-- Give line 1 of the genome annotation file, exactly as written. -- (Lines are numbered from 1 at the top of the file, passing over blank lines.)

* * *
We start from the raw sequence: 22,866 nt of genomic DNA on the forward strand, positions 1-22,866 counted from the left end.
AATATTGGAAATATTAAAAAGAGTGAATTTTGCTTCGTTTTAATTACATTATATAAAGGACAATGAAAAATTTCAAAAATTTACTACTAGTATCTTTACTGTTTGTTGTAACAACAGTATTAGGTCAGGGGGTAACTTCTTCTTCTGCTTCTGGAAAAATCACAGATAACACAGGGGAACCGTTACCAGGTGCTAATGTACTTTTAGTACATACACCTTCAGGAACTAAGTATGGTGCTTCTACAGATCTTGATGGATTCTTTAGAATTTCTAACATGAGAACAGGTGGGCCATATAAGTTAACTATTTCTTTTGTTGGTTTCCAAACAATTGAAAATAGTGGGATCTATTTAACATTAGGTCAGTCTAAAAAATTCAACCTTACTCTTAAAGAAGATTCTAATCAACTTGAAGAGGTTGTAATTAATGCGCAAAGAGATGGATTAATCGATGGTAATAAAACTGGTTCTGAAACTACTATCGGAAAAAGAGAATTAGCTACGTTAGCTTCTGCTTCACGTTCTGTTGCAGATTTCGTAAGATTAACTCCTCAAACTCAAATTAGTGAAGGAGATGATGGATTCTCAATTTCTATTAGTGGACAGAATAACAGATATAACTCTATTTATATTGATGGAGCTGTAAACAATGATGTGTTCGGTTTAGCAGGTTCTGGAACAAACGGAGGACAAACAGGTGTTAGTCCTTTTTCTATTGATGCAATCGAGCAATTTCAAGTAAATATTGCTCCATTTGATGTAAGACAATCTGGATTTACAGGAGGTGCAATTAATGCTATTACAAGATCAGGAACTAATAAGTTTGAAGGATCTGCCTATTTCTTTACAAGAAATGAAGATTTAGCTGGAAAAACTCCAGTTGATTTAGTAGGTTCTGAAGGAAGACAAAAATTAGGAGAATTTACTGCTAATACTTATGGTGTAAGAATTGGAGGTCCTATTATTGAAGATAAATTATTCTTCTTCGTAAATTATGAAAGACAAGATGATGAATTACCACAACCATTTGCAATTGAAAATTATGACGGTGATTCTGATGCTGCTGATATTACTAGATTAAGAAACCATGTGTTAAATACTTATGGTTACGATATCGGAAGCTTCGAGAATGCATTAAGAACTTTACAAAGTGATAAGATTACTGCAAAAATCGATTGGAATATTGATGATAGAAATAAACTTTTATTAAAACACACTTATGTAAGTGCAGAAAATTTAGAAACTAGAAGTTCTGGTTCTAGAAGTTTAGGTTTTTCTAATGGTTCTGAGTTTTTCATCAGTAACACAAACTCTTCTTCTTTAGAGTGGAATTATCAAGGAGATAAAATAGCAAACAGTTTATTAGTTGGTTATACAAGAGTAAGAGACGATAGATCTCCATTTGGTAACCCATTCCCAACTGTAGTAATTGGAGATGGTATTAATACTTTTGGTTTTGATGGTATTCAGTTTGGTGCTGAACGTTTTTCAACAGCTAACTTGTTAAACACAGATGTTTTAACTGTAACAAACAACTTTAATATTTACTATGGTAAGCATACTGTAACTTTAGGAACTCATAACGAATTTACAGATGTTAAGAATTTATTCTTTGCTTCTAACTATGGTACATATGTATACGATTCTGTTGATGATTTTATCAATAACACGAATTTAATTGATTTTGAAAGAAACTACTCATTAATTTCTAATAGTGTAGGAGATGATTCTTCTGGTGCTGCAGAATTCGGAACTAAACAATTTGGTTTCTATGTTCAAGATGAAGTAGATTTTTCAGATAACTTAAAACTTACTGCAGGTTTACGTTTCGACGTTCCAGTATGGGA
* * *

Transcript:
We start from the raw sequence: 22,866 nt of genomic DNA on the forward strand, positions 1-22,866 counted from the left end.